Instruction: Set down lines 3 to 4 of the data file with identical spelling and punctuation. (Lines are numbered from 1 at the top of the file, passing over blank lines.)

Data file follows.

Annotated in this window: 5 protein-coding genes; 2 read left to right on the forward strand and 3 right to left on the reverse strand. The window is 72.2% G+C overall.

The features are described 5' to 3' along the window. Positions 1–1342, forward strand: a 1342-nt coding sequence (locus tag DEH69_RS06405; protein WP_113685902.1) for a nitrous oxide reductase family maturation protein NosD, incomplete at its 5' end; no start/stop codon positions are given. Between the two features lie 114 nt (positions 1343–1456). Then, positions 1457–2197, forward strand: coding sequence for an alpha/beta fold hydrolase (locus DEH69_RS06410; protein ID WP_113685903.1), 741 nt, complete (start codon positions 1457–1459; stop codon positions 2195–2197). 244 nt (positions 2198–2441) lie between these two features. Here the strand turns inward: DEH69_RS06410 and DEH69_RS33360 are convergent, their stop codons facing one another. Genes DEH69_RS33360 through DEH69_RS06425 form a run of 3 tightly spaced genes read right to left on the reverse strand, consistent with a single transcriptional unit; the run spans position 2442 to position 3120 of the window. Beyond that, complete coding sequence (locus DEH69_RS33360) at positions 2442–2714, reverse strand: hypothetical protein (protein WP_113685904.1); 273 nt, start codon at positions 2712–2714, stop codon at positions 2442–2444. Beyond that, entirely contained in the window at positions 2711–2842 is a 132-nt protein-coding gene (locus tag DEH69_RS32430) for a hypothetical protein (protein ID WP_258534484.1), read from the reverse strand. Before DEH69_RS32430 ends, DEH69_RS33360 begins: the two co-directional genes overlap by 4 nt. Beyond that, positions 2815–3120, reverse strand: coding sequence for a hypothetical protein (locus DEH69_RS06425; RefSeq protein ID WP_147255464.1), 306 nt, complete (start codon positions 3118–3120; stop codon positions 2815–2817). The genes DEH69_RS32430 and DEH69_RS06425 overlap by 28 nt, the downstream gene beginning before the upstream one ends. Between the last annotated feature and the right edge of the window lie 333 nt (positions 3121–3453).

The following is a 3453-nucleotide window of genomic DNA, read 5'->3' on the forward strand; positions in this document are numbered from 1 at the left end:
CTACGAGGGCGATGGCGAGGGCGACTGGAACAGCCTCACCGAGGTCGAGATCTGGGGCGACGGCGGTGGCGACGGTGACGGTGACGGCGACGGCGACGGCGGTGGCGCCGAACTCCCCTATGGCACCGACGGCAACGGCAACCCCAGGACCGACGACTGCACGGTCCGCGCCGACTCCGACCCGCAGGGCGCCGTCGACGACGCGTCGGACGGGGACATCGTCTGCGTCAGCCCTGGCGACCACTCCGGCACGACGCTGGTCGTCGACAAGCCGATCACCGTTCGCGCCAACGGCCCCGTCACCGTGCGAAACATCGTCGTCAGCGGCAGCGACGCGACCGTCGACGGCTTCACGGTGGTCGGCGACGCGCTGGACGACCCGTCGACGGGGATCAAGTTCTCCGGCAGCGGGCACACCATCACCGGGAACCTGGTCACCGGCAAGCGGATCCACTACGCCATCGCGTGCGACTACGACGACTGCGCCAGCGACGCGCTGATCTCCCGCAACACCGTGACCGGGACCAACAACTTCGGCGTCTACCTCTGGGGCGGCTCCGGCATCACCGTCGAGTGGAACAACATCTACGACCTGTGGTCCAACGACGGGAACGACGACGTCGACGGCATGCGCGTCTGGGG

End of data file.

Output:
The following is a 3453-nucleotide window of genomic DNA, read 5'->3' on the forward strand; positions in this document are numbered from 1 at the left end:
CTACGAGGGCGATGGCGAGGGCGACTGGAACAGCCTCACCGAGGTCGAGATCTGGGGCGACGGCGGTGGCGACGGTGACGGTGACGGCGACGGCGACGGCGGTGGCGCCGAACTCCCCTATGGCACCGACGGCAACGGCAACCCCAGGACCGACGACTGCACGGTCCGCGCCGACTCCGACCCGCAGGGCGCCGTCGACGACGCGTCGGACGGGGACATCGTCTGCGTCAGCCCTGGCGACCACTCCGGCACGACGCTGGTCGTCGACAAGCCGATCACCGTTCGCGCCAACGGCCCCGTCACCGTGCGAAACATCGTCGTCAGCGGCAGCGACGCGACCGTCGACGGCTTCACGGTGGTCGGCGACGCGCTGGACGACCCGTCGACGGGGATCAAGTTCTCCGGCAGCGGGCACACCATCACCGGGAACCTGGTCACCGGCAAGCGGATCCACTACGCCATCGCGTGCGACTACGACGACTGCGCCAGCGACGCGCTGATCTCCCGCAACACCGTGACCGGGACCAACAACTTCGGCGTCTACCTCTGGGGCGGCTCCGGCATCACCGTCGAGTGGAACAACATCTACGACCTGTGGTCCAACGACGGGAACGACGACGTCGACGGCATGCGCGTCTGGGG